Delloite's 2005 predictions
Delloite which has no set schedule by which it releases predictions and reports, felt that 2005 was a "turning point" in technological innovation, and has released the predictions for the year 2005. A summary of the report:
This new study ranks 10 trends critical to the global technology industry in 2005. This year will see a number of important advances in technology, along with some major challenges, opportunities and threats. Mesh networks, nanotechnology, fuel cells, robots and quantum computing are just some of the key trends from the Technology, Media & Telecommunications (TMT) industry group and Deloitte Research.
-Internet: As internet use continues to proliferate the web browser will become an increasingly important part of our lives — providing a standard interface for a whole host of business and consumer applications.
-Mesh Networks: Wireless mesh networks will appear in several of the world’s major urban centers, helping local authorities track equipment and assets, and allowing transportation companies to streamline services, check traffic flows and update schedules in real time.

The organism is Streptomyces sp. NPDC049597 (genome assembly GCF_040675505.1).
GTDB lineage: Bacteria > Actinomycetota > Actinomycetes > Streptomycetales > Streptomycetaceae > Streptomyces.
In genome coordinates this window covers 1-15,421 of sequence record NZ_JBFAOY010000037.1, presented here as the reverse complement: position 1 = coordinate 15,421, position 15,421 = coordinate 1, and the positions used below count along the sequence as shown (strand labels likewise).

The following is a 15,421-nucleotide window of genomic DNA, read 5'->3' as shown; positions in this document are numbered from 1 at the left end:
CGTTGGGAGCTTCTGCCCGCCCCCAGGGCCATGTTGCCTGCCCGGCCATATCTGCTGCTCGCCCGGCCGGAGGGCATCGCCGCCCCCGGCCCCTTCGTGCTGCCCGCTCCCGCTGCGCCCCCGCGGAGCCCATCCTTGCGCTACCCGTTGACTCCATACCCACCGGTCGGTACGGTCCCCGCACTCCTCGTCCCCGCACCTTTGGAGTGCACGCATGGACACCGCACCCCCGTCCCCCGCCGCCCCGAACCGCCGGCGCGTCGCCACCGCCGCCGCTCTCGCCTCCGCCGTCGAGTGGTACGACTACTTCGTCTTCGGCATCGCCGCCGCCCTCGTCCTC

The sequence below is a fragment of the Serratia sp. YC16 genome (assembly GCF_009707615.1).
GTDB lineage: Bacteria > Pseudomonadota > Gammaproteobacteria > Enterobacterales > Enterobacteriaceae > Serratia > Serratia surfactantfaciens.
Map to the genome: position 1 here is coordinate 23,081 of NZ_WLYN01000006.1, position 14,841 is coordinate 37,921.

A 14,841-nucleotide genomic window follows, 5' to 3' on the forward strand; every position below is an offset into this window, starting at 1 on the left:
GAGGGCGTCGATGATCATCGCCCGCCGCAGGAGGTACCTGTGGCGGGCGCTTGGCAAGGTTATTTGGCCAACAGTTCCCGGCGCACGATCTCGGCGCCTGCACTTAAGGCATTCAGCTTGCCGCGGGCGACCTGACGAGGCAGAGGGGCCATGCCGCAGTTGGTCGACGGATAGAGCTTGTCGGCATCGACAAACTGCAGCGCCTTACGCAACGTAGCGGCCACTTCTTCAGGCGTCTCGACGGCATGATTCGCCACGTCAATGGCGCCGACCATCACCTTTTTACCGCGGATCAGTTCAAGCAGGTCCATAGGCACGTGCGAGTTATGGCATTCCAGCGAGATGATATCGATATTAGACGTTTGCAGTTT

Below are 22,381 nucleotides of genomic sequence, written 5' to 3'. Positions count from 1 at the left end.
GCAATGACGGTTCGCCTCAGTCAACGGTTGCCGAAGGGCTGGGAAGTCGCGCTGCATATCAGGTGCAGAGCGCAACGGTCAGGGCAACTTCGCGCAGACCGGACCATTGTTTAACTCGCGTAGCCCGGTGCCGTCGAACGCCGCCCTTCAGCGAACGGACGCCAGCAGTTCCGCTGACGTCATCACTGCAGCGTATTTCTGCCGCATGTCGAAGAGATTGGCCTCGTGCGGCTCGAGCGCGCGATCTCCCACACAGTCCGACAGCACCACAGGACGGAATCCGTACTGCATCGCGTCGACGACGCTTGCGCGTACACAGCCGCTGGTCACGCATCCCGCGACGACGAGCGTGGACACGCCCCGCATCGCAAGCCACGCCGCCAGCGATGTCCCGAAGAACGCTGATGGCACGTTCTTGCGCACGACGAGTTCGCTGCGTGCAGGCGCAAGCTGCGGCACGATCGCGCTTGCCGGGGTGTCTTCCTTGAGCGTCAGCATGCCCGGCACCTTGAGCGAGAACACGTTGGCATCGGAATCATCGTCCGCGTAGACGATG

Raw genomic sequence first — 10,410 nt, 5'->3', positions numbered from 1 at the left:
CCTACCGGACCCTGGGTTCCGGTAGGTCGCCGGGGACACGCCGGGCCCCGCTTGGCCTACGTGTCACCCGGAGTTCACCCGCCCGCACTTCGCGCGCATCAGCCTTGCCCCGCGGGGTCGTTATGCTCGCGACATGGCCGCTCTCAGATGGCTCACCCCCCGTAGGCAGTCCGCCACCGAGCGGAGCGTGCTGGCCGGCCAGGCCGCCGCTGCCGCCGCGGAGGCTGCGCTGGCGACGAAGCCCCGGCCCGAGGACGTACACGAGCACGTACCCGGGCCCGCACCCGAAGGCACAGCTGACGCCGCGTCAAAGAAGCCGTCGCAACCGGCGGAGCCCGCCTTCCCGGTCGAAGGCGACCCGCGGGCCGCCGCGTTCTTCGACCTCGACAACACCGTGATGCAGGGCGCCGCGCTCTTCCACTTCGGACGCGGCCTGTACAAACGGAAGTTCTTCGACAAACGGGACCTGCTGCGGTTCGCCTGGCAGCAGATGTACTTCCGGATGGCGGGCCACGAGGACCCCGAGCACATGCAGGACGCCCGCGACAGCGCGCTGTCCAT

-Nanotechnology: Technologies that enables manipulation of structures and processes at the atomic level will become increasingly mainstream, leading to a wide range of new and dramatically improved products.
-Fuel cells: Ethanol-based fuel cells will launch commercially, potentially transforming the way people use portable devices by providing flexible power that lasts for days, weeks or even months.
-Security: Electronic forms of personal identification will proliferate, mainly for security reasons, yet identify theft and other digital crimes will continue to wreak havoc. Growth in connected devices will lead to corresponding growth in computer viruses, worms and other malware. This will frustrate users and cost companies billions in downtime and lost data.
-Robots: Robots will start to become an accepted part of our daily lives, particularly for household chores and other highly specific, practical tasks. Technology development for space exploration will probably continue its shift to the private sector, providing the foundation for a new era of advancement and discovery.
-Quantum Computing: Quantum computers, which are expected to be many orders of magnitude faster than today’s fastest supercomputers, will take a few important steps closer to commercial reality. Quantum computing is still a long way off, but is almost certain to happen. And when it does, it will change everything. The full report is available here.